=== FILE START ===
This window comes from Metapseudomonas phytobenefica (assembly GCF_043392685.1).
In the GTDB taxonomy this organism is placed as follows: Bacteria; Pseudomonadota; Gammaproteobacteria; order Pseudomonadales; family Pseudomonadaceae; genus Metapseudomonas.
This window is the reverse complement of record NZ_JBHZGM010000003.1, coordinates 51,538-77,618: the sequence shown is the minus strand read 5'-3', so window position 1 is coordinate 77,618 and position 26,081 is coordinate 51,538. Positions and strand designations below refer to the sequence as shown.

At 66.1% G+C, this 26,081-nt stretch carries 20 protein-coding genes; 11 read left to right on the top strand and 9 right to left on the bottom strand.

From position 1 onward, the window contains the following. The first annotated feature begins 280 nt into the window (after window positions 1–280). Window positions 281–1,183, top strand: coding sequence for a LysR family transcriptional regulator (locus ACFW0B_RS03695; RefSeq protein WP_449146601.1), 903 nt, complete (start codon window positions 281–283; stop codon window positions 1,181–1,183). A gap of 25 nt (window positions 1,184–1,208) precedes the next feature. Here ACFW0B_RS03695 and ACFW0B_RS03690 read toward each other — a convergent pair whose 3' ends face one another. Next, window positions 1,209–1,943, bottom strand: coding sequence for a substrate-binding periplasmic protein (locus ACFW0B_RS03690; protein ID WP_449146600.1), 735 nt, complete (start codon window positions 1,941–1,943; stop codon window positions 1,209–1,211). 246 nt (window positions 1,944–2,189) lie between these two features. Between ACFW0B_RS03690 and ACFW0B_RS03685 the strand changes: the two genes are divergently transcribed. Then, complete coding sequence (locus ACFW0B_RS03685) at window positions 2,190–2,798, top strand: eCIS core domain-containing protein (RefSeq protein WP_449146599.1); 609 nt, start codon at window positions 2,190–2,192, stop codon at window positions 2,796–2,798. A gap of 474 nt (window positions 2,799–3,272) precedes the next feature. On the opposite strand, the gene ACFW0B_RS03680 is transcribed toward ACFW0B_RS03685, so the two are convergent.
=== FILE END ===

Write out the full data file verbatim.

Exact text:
This window comes from Metapseudomonas phytobenefica (assembly GCF_043392685.1).
In the GTDB taxonomy this organism is placed as follows: Bacteria; Pseudomonadota; Gammaproteobacteria; order Pseudomonadales; family Pseudomonadaceae; genus Metapseudomonas.
This window is the reverse complement of record NZ_JBHZGM010000003.1, coordinates 51,538-77,618: the sequence shown is the minus strand read 5'-3', so window position 1 is coordinate 77,618 and position 26,081 is coordinate 51,538. Positions and strand designations below refer to the sequence as shown.

At 66.1% G+C, this 26,081-nt stretch carries 20 protein-coding genes; 11 read left to right on the top strand and 9 right to left on the bottom strand.

From position 1 onward, the window contains the following. The first annotated feature begins 280 nt into the window (after window positions 1–280). Window positions 281–1,183, top strand: coding sequence for a LysR family transcriptional regulator (locus ACFW0B_RS03695; RefSeq protein WP_449146601.1), 903 nt, complete (start codon window positions 281–283; stop codon window positions 1,181–1,183). A gap of 25 nt (window positions 1,184–1,208) precedes the next feature. Here ACFW0B_RS03695 and ACFW0B_RS03690 read toward each other — a convergent pair whose 3' ends face one another. Next, window positions 1,209–1,943, bottom strand: coding sequence for a substrate-binding periplasmic protein (locus ACFW0B_RS03690; protein ID WP_449146600.1), 735 nt, complete (start codon window positions 1,941–1,943; stop codon window positions 1,209–1,211). 246 nt (window positions 1,944–2,189) lie between these two features. Between ACFW0B_RS03690 and ACFW0B_RS03685 the strand changes: the two genes are divergently transcribed. Then, complete coding sequence (locus ACFW0B_RS03685) at window positions 2,190–2,798, top strand: eCIS core domain-containing protein (RefSeq protein WP_449146599.1); 609 nt, start codon at window positions 2,190–2,192, stop codon at window positions 2,796–2,798. A gap of 474 nt (window positions 2,799–3,272) precedes the next feature. On the opposite strand, the gene ACFW0B_RS03680 is transcribed toward ACFW0B_RS03685, so the two are convergent.